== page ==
Would you be able to tell if your child started experimenting with nicotine, alcohol, or other drugs? It may not always be obvious, especially if they are trying to hide it from you, rather than tell you and seek advice or help. The early signs of substance use are typically subtle. It’s important to detect the risk factors that precede use as early as possible. Risk factors include emotional, developmental, and behavioral problems, increased stress, having a family member who uses, and lacking self-esteem, just to name a few. Timely and consistent parental engagement is crucial. A lack of it will increase your child’s likelihood of drinking and using drugs.
Teens often experience the following behavioral changes: mood swings, erratic sleeping patterns, increased demand for privacy, and changes in hobbies, interests, and friends. How can you tell if this is normal behavior or if they are showing signs of use? A parent’s best early detection method is an ongoing dialogue with their teen about what’s going on in their life and what their concerns and thoughts are. When changes are sudden and drastic or when many changes begin to occur simultaneously you should be ready to investigate and find out what the root of the problem is.
Changes in behavior send an “alarm” that your teen could possibly be using nicotine, alcohol, or other drugs. These are called “siren signals”. The first siren signal you should look out for is your teen dropping old friends and getting new ones. By observing the changes and talking to your teen about why they have developed new friendships you can help distinguish between a typical teen shift in friends and a cause for concern. Teens that smoke, drink, or use other drugs tend to hang out together, and they abandon their friends that don’t. Make it a priority to get to know your teen’s friends, why he/she hangs out with them, and what they have in common. If you suspect they are using substances, talk with your teen and remind them about how you feel about them engaging in this type of behavior. If your teen confesses that their new friends are using drugs, tell them to consider forming friendships with those that don’t.
Borrowing or stealing money is another siren signal. Teens have limited resources. If a teen is using drugs, their part-time job or their weekly allowance will not provide them with enough money to satisfy their cravings. Be aware of your teen’s spending patterns. Do they run out of allowance before the end of the week? Do they constantly ask you for more money? Keep track of cash in your wallet or around your home so you’ll know if any goes missing.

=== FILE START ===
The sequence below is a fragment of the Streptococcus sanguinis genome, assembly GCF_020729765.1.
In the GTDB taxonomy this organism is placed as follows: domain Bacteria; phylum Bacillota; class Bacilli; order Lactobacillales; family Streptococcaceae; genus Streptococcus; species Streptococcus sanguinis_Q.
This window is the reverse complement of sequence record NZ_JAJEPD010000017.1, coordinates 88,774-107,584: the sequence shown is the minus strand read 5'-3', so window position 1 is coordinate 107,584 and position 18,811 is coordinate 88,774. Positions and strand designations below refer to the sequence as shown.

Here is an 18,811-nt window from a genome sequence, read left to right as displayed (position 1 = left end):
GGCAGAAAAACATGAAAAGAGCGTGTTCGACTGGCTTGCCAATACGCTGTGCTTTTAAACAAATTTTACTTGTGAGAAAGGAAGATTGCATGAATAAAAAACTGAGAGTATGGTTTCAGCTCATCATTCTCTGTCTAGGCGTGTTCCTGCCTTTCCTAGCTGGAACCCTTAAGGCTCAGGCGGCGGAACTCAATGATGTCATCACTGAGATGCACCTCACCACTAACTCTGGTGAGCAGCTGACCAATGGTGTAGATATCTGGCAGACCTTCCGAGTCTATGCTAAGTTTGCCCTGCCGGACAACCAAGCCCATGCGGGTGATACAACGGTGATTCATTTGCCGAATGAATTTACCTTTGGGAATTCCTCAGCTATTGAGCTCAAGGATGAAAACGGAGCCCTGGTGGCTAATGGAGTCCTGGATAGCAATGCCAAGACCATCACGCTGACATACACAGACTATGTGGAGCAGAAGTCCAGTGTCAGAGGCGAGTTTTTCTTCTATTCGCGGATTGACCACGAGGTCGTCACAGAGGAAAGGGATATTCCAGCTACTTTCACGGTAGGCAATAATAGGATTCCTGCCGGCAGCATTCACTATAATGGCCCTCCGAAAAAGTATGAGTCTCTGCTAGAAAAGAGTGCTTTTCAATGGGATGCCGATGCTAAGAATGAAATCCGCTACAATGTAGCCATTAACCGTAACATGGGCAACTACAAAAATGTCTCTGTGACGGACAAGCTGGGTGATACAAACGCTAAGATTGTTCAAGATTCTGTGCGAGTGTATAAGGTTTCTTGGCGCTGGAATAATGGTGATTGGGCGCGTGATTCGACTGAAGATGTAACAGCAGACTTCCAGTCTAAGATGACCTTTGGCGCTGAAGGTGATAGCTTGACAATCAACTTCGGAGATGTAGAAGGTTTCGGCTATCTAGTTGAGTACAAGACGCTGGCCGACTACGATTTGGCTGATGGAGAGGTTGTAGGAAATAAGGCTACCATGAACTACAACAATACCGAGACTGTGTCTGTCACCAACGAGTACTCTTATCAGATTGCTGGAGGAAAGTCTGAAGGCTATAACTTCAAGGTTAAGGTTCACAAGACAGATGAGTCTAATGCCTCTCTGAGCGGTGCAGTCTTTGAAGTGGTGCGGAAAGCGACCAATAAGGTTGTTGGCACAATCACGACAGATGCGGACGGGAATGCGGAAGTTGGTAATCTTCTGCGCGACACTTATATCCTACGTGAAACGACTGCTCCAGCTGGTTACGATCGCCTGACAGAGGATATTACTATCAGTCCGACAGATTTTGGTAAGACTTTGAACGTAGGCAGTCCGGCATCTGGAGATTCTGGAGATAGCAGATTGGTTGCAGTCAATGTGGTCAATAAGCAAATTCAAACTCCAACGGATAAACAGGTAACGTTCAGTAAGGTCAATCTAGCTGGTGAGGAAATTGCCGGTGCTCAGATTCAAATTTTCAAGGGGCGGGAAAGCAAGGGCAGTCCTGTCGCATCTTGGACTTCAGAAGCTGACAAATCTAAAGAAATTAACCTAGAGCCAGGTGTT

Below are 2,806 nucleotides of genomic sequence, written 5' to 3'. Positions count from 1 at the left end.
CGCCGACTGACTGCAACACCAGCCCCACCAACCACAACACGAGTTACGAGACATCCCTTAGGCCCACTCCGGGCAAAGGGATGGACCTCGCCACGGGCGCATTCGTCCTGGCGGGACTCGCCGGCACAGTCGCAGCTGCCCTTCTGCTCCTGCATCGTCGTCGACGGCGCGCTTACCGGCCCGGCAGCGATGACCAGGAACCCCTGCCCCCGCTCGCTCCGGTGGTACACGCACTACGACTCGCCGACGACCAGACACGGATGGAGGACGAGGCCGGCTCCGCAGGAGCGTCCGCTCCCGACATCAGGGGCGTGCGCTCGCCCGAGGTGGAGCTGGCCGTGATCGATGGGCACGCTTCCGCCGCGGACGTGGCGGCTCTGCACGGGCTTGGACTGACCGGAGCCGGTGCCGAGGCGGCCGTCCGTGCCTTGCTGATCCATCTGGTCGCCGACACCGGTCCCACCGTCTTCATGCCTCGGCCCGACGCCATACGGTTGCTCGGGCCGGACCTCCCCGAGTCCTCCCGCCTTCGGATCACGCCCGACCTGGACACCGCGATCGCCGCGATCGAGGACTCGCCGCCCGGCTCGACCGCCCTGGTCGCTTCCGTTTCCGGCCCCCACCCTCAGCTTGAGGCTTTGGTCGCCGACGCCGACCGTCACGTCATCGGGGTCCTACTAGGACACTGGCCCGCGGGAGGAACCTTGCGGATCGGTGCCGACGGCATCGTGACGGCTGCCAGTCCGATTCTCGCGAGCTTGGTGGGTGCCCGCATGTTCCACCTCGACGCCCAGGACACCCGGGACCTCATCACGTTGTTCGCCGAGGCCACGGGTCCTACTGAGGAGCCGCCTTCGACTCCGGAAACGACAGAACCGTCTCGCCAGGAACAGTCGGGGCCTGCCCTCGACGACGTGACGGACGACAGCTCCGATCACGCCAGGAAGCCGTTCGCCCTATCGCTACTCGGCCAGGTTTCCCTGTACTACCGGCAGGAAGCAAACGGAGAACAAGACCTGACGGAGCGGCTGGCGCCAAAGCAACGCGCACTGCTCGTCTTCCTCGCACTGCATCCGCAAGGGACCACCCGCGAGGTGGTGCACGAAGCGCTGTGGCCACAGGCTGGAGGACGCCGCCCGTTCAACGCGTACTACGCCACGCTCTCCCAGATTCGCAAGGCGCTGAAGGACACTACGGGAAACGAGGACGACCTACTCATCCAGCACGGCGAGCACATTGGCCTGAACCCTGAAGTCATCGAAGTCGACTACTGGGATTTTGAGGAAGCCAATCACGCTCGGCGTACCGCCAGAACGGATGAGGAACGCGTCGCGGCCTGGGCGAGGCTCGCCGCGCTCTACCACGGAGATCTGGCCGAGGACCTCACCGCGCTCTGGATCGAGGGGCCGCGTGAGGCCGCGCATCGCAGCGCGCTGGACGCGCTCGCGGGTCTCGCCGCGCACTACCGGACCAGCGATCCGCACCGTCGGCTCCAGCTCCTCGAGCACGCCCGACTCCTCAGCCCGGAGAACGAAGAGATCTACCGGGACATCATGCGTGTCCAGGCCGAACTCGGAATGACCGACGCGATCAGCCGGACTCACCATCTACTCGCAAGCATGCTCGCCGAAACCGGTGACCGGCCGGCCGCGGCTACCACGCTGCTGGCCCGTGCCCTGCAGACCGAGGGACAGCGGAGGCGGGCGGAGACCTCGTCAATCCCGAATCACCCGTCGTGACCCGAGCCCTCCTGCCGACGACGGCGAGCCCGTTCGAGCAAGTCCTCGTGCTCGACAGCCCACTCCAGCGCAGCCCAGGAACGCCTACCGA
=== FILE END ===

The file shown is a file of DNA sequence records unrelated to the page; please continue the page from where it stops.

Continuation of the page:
A third siren signal is dropping activities such as sports. Teens often lose interest in old activities or become bored. If your child stops doing activities they used to love, find out why. Your child’s substance use may be causing a culture clash if the friends who engaged in the old activities disapprove of your child’s behavior. Also, teens often skip out on productive activities to get drunk or high. Talk to other people in your child’s life if you suspect something could be wrong. Also, talk about your concerns with your teen and create more opportunities to spend time together.
Some additional siren signals include:
- Increased secrecy
- Missing or skipping school
- Declining grades
- Constant discipline problems
- Sudden, frequent mood swings
- Chronic restlessness
- Sleeping too much or too little
- Difficulty concentrating
- Use of stimulants to study
Early intervention is a significant prevention tool. Follow your intuition if you suspect a problem and ask your child specific questions about their activities, habits, and friends if you notice one of the siren signals. As a parent, you have the power to take action and protect your teen so they can lead a healthy, drug-free life.
How often do you check in with your teen about how they are feeling or what is going on in their life? Are there specific times of the day when you talk or spend time together? Let us know in the comments below!